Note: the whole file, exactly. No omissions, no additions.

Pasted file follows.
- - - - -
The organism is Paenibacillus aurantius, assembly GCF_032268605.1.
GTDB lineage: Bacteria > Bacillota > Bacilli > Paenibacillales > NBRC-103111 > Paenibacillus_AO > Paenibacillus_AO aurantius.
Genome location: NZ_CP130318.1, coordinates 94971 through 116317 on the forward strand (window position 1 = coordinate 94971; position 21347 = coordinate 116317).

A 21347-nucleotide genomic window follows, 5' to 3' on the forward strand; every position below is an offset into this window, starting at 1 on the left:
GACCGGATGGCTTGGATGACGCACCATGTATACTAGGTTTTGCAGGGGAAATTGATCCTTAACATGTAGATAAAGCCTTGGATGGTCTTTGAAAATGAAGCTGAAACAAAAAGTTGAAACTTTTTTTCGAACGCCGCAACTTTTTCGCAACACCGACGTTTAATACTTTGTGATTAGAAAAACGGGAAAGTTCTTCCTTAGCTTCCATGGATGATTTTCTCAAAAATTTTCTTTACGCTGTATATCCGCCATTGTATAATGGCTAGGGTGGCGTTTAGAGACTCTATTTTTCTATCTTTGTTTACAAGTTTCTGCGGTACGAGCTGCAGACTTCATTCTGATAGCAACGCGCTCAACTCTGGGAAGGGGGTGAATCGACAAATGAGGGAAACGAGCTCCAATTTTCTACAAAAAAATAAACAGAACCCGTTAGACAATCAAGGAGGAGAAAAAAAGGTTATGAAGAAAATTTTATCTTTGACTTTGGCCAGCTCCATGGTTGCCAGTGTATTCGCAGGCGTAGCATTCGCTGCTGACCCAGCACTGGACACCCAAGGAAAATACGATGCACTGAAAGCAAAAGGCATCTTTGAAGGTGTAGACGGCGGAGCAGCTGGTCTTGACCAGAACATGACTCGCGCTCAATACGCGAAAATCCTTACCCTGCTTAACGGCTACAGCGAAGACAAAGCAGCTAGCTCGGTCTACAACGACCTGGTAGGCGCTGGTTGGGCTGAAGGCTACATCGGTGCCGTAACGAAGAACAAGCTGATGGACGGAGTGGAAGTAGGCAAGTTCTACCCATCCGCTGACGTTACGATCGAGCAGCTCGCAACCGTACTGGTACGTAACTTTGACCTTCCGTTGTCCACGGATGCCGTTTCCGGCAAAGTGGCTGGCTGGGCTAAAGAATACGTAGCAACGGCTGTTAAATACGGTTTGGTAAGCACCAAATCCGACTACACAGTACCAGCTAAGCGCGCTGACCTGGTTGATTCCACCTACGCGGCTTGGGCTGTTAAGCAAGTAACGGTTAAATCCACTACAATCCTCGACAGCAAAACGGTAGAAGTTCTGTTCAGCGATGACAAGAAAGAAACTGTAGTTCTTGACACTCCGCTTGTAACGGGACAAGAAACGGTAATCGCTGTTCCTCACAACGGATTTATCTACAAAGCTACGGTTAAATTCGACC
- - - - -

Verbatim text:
The organism is Paenibacillus aurantius, assembly GCF_032268605.1.
GTDB lineage: Bacteria > Bacillota > Bacilli > Paenibacillales > NBRC-103111 > Paenibacillus_AO > Paenibacillus_AO aurantius.
Genome location: NZ_CP130318.1, coordinates 94971 through 116317 on the forward strand (window position 1 = coordinate 94971; position 21347 = coordinate 116317).

A 21347-nucleotide genomic window follows, 5' to 3' on the forward strand; every position below is an offset into this window, starting at 1 on the left:
GACCGGATGGCTTGGATGACGCACCATGTATACTAGGTTTTGCAGGGGAAATTGATCCTTAACATGTAGATAAAGCCTTGGATGGTCTTTGAAAATGAAGCTGAAACAAAAAGTTGAAACTTTTTTTCGAACGCCGCAACTTTTTCGCAACACCGACGTTTAATACTTTGTGATTAGAAAAACGGGAAAGTTCTTCCTTAGCTTCCATGGATGATTTTCTCAAAAATTTTCTTTACGCTGTATATCCGCCATTGTATAATGGCTAGGGTGGCGTTTAGAGACTCTATTTTTCTATCTTTGTTTACAAGTTTCTGCGGTACGAGCTGCAGACTTCATTCTGATAGCAACGCGCTCAACTCTGGGAAGGGGGTGAATCGACAAATGAGGGAAACGAGCTCCAATTTTCTACAAAAAAATAAACAGAACCCGTTAGACAATCAAGGAGGAGAAAAAAAGGTTATGAAGAAAATTTTATCTTTGACTTTGGCCAGCTCCATGGTTGCCAGTGTATTCGCAGGCGTAGCATTCGCTGCTGACCCAGCACTGGACACCCAAGGAAAATACGATGCACTGAAAGCAAAAGGCATCTTTGAAGGTGTAGACGGCGGAGCAGCTGGTCTTGACCAGAACATGACTCGCGCTCAATACGCGAAAATCCTTACCCTGCTTAACGGCTACAGCGAAGACAAAGCAGCTAGCTCGGTCTACAACGACCTGGTAGGCGCTGGTTGGGCTGAAGGCTACATCGGTGCCGTAACGAAGAACAAGCTGATGGACGGAGTGGAAGTAGGCAAGTTCTACCCATCCGCTGACGTTACGATCGAGCAGCTCGCAACCGTACTGGTACGTAACTTTGACCTTCCGTTGTCCACGGATGCCGTTTCCGGCAAAGTGGCTGGCTGGGCTAAAGAATACGTAGCAACGGCTGTTAAATACGGTTTGGTAAGCACCAAATCCGACTACACAGTACCAGCTAAGCGCGCTGACCTGGTTGATTCCACCTACGCGGCTTGGGCTGTTAAGCAAGTAACGGTTAAATCCACTACAATCCTCGACAGCAAAACGGTAGAAGTTCTGTTCAGCGATGACAAGAAAGAAACTGTAGTTCTTGACACTCCGCTTGTAACGGGACAAGAAACGGTAATCGCTGTTCCTCACAACGGATTTATCTACAAAGCTACGGTTAAATTCGACC